Bromwich, David. 2019. “Letters: A Craving for Action.” London Review of Books, September 26.
Brown, Wendy. 2011. “The End of Educated Democracy.” Representations 116(1): 19-41.
Delton, Jennifer. 2002. Making Minnesota Liberal: Civil Rights and the Transformation of the Democratic Party.
Desmond, Matthew & Jesmyn Ward on “Episode 2 – The Economy That Slavery Built,” 1619 podcast, 2019. https://www.stitcher.com/podcast/the-new-york-times/nyt-1619/e/63588472
Robin Einhorn on Behind the News with Doug Henwood podcast, 2019. https://www.stitcher.com/podcast/left-business-observer/behind-the-news-with-doug-henwood/e/64018920.
Graeber, David. 2007. “Army of Altruists: On the Alienated Right to Do Good.” Revolutions in Reverse: Essays on Politics, Violence, Art, and Imagination.
Karp, Matt. 2019. “The Mass Politics of Antislavery.” Catalyst 3(2): 130-178.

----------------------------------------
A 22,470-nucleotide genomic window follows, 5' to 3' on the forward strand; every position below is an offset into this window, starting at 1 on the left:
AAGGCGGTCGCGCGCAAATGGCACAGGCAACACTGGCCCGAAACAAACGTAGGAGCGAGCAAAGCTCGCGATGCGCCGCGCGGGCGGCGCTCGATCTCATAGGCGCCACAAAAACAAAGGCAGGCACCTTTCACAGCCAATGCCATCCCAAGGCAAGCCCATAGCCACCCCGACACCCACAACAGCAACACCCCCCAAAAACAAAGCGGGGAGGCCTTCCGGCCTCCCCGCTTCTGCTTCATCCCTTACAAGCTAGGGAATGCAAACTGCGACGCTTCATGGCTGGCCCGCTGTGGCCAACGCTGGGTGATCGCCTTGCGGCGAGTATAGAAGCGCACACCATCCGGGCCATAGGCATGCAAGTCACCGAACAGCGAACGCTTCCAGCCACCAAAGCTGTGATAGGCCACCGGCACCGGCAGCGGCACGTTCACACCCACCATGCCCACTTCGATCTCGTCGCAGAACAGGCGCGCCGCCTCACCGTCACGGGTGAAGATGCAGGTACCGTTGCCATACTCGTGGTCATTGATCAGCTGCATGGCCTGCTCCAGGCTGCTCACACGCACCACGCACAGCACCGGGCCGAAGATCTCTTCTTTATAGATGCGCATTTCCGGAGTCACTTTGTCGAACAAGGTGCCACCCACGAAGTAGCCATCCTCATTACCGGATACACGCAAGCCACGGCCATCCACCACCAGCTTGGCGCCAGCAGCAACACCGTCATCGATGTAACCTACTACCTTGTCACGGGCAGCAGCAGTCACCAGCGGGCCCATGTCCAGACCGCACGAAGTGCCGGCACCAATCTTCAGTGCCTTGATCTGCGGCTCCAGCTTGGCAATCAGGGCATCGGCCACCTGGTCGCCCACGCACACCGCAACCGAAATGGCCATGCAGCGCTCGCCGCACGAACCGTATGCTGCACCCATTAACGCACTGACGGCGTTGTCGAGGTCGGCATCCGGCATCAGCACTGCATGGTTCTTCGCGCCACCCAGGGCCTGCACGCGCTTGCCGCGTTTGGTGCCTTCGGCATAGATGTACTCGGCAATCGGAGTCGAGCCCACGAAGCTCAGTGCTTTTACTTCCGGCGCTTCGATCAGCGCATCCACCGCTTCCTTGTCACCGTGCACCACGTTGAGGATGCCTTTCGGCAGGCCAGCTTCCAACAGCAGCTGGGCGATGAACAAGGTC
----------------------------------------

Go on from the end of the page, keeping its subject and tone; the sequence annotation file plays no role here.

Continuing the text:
Meany, Thomas. 2019. “White Power,” London Review of Books, August 1.
Mittelstadt, Jennifer. 2015. The Rise of the Military Welfare State.
Pistor, Katharina. 2019. The Code of Capital: How the Law Creates Wealth and Inequality.
Therborn, G. 2014. The Killing Fields of Inequality.
Varoufakis, Y. 2011. The Global Minotaur.
Where slavery thrived, inequality rules today INFC repost of Mihm 2014, with references.
Method Reference: Lagged causation
Ye, Hao, E.R. Dayle, L.J. Gilarranz, & G. Sugihara. 2015. “Distinguishing time-delayed causal interactions using convergent cross-mapping.” Scientific Reports 5, Article number: 14750.